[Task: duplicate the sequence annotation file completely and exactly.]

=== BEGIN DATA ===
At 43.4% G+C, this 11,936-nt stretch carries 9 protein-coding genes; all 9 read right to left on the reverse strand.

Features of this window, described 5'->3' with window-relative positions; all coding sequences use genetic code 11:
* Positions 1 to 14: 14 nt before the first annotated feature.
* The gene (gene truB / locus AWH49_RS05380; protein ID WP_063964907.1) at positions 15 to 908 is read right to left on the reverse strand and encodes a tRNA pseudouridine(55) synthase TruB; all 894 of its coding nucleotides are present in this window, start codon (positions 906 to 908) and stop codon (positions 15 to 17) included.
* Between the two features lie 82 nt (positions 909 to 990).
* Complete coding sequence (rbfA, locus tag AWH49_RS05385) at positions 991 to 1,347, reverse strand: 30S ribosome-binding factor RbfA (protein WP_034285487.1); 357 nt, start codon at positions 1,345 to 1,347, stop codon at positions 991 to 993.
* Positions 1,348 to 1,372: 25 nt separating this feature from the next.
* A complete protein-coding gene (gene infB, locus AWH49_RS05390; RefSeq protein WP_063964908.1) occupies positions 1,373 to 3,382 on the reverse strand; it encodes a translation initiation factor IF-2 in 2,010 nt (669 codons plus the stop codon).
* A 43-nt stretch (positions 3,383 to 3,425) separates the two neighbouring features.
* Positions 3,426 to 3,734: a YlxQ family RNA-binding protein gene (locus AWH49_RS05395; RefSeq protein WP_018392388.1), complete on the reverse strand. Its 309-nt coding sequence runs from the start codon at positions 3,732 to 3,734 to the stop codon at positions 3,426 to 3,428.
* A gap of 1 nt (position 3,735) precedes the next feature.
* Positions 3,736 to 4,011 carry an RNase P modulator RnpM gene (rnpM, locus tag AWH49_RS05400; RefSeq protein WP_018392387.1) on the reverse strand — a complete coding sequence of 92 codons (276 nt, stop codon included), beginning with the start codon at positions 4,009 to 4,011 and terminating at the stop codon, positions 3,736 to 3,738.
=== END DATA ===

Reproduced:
At 43.4% G+C, this 11,936-nt stretch carries 9 protein-coding genes; all 9 read right to left on the reverse strand.

Features of this window, described 5'->3' with window-relative positions; all coding sequences use genetic code 11:
* Positions 1 to 14: 14 nt before the first annotated feature.
* The gene (gene truB / locus AWH49_RS05380; protein ID WP_063964907.1) at positions 15 to 908 is read right to left on the reverse strand and encodes a tRNA pseudouridine(55) synthase TruB; all 894 of its coding nucleotides are present in this window, start codon (positions 906 to 908) and stop codon (positions 15 to 17) included.
* Between the two features lie 82 nt (positions 909 to 990).
* Complete coding sequence (rbfA, locus tag AWH49_RS05385) at positions 991 to 1,347, reverse strand: 30S ribosome-binding factor RbfA (protein WP_034285487.1); 357 nt, start codon at positions 1,345 to 1,347, stop codon at positions 991 to 993.
* Positions 1,348 to 1,372: 25 nt separating this feature from the next.
* A complete protein-coding gene (gene infB, locus AWH49_RS05390; RefSeq protein WP_063964908.1) occupies positions 1,373 to 3,382 on the reverse strand; it encodes a translation initiation factor IF-2 in 2,010 nt (669 codons plus the stop codon).
* A 43-nt stretch (positions 3,383 to 3,425) separates the two neighbouring features.
* Positions 3,426 to 3,734: a YlxQ family RNA-binding protein gene (locus AWH49_RS05395; RefSeq protein WP_018392388.1), complete on the reverse strand. Its 309-nt coding sequence runs from the start codon at positions 3,732 to 3,734 to the stop codon at positions 3,426 to 3,428.
* A gap of 1 nt (position 3,735) precedes the next feature.
* Positions 3,736 to 4,011 carry an RNase P modulator RnpM gene (rnpM, locus tag AWH49_RS05400; RefSeq protein WP_018392387.1) on the reverse strand — a complete coding sequence of 92 codons (276 nt, stop codon included), beginning with the start codon at positions 4,009 to 4,011 and terminating at the stop codon, positions 3,736 to 3,738.